Beauty and Sick Man Kuchi-e Print

by Tomioka Eisen (1864 - 1905)

Current Status

Beauty and Sick Man Kuchi-e Print by Tomioka Eisen (1864 - 1905)

Original Tomioka Eisen (1864 - 1905) Japanese Woodblock Print
Beauty and Sick Man Kuchi-e Print

The Kuchi-e Tradition - Kuchi-e prints are woodblock frontispiece illustrations used in the publication of Japanese novels and magazines around the turn of the 20th century. Most kuchi-e prints were illustrations of bijin and continued the tradition of idealized beauties in Japanese art. The subjects, however, have a decidedly Meiji era feel about them and reflect the artistic movement towards more western design. Kuchi-e prints typically have one or two folds because of their use.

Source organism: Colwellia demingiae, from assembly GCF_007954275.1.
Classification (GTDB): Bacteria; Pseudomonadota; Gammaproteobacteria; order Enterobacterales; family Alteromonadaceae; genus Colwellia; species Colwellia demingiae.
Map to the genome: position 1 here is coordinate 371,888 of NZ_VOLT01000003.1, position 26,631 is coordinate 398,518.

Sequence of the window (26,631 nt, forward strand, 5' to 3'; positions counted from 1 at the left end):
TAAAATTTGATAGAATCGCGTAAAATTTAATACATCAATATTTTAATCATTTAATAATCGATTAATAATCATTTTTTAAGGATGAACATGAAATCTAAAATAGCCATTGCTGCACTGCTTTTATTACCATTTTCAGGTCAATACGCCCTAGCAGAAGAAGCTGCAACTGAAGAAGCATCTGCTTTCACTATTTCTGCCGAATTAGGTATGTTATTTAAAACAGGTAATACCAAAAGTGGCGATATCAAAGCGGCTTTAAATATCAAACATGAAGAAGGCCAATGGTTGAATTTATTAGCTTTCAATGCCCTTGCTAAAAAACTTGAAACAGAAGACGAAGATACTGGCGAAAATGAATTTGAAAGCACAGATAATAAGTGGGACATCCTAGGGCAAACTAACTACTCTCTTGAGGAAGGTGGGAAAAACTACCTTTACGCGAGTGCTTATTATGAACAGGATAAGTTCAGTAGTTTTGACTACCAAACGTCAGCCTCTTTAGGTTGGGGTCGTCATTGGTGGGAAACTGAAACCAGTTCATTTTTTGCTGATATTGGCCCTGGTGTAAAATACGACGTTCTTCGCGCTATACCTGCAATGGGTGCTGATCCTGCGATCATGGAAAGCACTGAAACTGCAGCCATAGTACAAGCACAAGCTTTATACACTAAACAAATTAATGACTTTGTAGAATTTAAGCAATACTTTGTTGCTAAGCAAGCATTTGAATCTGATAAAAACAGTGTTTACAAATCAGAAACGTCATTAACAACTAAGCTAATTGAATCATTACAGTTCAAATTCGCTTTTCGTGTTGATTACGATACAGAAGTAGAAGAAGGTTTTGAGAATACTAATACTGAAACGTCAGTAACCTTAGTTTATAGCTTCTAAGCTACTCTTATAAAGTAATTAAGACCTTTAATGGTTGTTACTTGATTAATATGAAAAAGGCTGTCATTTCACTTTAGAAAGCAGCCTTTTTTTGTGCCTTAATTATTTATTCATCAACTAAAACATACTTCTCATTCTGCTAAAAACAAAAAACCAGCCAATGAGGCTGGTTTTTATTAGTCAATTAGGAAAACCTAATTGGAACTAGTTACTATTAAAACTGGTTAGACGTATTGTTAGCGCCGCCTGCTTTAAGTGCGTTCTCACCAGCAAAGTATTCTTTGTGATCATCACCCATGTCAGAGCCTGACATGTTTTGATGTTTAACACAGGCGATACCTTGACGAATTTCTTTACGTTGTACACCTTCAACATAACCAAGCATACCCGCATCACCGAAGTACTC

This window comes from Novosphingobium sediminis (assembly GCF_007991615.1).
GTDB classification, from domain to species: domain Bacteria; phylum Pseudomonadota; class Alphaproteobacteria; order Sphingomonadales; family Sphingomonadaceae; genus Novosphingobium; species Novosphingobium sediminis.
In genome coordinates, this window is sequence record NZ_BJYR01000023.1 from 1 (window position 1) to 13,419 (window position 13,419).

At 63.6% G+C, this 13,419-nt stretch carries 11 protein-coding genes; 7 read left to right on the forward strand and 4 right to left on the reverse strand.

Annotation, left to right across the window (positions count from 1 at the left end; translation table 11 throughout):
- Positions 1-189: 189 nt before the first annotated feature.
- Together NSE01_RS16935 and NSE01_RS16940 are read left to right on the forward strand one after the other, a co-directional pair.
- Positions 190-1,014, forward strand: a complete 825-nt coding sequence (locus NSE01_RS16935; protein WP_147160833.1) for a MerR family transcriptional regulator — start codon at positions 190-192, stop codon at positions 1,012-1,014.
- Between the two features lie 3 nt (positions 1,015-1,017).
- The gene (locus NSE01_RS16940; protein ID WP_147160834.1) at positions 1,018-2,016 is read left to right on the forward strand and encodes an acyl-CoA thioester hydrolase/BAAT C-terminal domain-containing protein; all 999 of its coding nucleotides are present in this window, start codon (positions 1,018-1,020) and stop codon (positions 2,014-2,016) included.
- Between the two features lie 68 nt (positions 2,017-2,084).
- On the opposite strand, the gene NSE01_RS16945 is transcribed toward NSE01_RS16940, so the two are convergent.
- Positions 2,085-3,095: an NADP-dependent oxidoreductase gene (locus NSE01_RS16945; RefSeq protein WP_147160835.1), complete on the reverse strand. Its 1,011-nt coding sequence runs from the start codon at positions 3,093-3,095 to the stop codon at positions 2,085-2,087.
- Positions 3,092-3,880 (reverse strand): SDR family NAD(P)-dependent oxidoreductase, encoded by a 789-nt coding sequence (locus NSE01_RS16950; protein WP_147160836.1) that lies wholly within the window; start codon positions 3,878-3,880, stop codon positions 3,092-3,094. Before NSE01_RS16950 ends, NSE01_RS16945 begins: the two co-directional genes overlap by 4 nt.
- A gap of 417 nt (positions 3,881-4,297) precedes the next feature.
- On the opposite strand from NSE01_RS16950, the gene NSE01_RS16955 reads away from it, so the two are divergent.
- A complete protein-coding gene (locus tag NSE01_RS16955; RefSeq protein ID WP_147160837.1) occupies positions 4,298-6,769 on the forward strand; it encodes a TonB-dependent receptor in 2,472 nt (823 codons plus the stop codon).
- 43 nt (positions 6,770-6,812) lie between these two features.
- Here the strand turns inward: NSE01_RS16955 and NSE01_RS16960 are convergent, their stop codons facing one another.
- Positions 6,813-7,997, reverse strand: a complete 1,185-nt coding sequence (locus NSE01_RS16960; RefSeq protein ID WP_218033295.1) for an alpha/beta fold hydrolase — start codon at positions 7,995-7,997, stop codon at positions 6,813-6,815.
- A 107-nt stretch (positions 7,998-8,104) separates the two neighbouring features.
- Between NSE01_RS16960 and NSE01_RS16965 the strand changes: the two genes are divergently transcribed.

Much interest has been generated in the subject since the publication in 2000 of Helen Merritt and Nanako Yamada's groundbreaking book, "Woodblock Kuchi-e Prints: Reflections of Meiji Culture." Kuchi-e prints have become highly sought after and collected by the serious collector.

Comments - Strange kuchi-e scene of a sick man covered with spots, perhaps measles, grabbing hold of a young woman's arm. He leans against an armrest, a large cup of sake in his other hand, as the beauty recoils in horror from him. She cowers behind her kimono sleeve as the man behind her places his hands on her shoulder. Nicely detailed with burnishing on the black kimono, the lamp, and the beauty's hair. The first time we've seen this unusual design.

Artist - Tomioka Eisen (1864 - 1905)

Image Size - 8 3/8" x 10 5/8" + margins as shown

Condition - This print with excellent color and detail as shown. Vertical centerfold, diagonal fold at edges. Slight toning, soiling, and creasing. Please see photos for details.

Beauty and Sick Man Kuchi-e Print by Tomioka Eisen (1864 - 1905)
Beauty and Sick Man Kuchi-e Print by Tomioka Eisen (1864 - 1905)

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